Harnessing FACT for Swift Cyberthreat Response

By Marcello Delcaro on May, 1 2024
Harnessing FACT for Swift Cyberthreat Response

In the cybersecurity world, anticipation and rapid response are crucial in safeguarding against emerging threats. Recent events, such as the discovery of a vulnerability in the XZ Utils library used in many software applications, underscore this need. 

For background, a weakness was deliberately created in the open-source compression library liblzma (XZ). This library is a downstream dependency of sshd — a remote connection library typically used for administration and is widely deployed across the software industry. 

Affected versions can include 5.6.0 (released February 24, 2024) and 5.6.1 (released March 9, 2024). Because these two versions are relatively new, it’s probable that the spread is minimal.

This overview from Akamai Security sums up the level of covertness applied to this attack: “In what seems like an attempt to avoid detection, instead of pushing parts of the backdoor to the public git repository, the malicious maintainer only included it in source code tarball releases. This caused parts of the backdoor to remain relatively hidden, while still being used during the build process of dependent projects.” 

The following graphic demonstrates the execution chain:

Akamai Security graphic showing compromise of liblzma

Original graphic by Akamai Security, redesigned for use in this blog post

But while this particular threat was mitigated quickly after a random developer stumbled across it, the event serves as a reminder of the continuous risks in software dependencies. In this post, I’ll share how a platform like FACT can be instrumental in preparing for and responding to similar cybersecurity challenges. In a digital landscape — be it IT, OT, or IoT (or most often a combination of all three) — we face increasingly sophisticated threats to the software supply chain.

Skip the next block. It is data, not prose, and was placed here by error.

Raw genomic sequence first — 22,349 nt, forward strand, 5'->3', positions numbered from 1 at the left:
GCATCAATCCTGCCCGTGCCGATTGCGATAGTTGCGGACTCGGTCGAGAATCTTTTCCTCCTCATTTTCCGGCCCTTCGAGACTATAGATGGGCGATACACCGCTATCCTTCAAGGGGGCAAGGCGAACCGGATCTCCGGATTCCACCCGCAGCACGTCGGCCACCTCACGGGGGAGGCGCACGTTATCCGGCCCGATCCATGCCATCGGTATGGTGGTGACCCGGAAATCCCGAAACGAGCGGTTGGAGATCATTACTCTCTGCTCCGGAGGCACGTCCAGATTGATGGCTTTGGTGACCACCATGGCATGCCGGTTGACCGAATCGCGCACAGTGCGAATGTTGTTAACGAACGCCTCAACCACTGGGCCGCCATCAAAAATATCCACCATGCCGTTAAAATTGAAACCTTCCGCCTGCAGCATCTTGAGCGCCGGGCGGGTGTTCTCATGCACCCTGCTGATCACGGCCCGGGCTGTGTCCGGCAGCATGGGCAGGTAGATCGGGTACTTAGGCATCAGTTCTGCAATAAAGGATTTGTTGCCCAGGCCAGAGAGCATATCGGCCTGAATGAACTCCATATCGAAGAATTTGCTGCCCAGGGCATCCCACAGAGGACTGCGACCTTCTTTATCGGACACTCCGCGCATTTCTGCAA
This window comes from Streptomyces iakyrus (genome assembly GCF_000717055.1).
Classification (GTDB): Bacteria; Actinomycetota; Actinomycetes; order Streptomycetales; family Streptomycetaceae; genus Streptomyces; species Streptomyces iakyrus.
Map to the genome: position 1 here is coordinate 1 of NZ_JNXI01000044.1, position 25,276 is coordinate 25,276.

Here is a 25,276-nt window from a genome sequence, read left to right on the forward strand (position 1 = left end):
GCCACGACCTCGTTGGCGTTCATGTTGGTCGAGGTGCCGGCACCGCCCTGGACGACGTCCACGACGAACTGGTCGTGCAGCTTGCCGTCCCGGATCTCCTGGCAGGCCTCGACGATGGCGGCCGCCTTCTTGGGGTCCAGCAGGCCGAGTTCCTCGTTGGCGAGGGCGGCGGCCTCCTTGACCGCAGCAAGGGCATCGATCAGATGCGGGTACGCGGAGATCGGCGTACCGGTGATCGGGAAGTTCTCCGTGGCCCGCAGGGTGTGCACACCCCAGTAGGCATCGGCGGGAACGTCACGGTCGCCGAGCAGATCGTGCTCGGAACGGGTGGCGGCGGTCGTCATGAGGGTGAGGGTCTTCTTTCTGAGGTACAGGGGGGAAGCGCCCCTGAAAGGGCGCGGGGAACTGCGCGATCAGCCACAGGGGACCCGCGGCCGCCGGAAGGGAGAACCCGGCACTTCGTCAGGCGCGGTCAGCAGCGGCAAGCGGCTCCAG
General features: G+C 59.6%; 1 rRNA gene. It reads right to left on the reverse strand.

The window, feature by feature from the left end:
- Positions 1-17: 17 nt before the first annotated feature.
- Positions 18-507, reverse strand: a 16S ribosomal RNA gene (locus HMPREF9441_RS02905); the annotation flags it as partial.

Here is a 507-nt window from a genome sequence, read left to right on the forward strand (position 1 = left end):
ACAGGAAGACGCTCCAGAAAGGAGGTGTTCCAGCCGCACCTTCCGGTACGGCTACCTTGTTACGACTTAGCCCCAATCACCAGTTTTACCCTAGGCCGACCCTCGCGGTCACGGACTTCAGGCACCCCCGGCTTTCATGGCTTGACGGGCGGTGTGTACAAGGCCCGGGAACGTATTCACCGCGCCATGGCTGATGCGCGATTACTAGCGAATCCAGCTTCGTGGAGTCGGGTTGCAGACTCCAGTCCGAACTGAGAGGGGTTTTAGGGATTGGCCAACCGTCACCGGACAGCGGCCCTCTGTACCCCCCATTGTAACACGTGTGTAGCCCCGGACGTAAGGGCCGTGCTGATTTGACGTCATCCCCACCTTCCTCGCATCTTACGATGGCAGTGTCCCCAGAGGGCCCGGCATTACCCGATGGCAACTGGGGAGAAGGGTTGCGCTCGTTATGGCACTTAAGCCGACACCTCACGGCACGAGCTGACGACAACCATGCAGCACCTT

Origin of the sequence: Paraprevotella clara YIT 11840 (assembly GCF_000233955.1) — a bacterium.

Understanding the Cyberthreat Landscape

The backdoor found in liblzma versions 5.6.0 and 5.6.1 not only underscores the necessity for rapid detection and response mechanisms but also casts light on broader issues within the open-source community. These include the mental health of open source developers (often unpaid) who face increasing pressures to secure and maintain critical libraries, and the extensive measures that malicious actors are willing to undertake to exploit these people and systems. A relentless campaign to get a compromised version of the library merged into the GitHub repository eventually bore fruit once the bad actors secured the trust they needed.

Such vulnerabilities highlight the complex interplay between technological diligence and human factors in cybersecurity.

A really good technical timeline was written by Evan Boehs: Everything I know about the XZ backdoor. It is incredible to see the lengths the threat actor went through to introduce this vulnerability first into the XZ library and then into a number of common Linux distributions like Fedora and Debian.

The Response Investigation from aDolus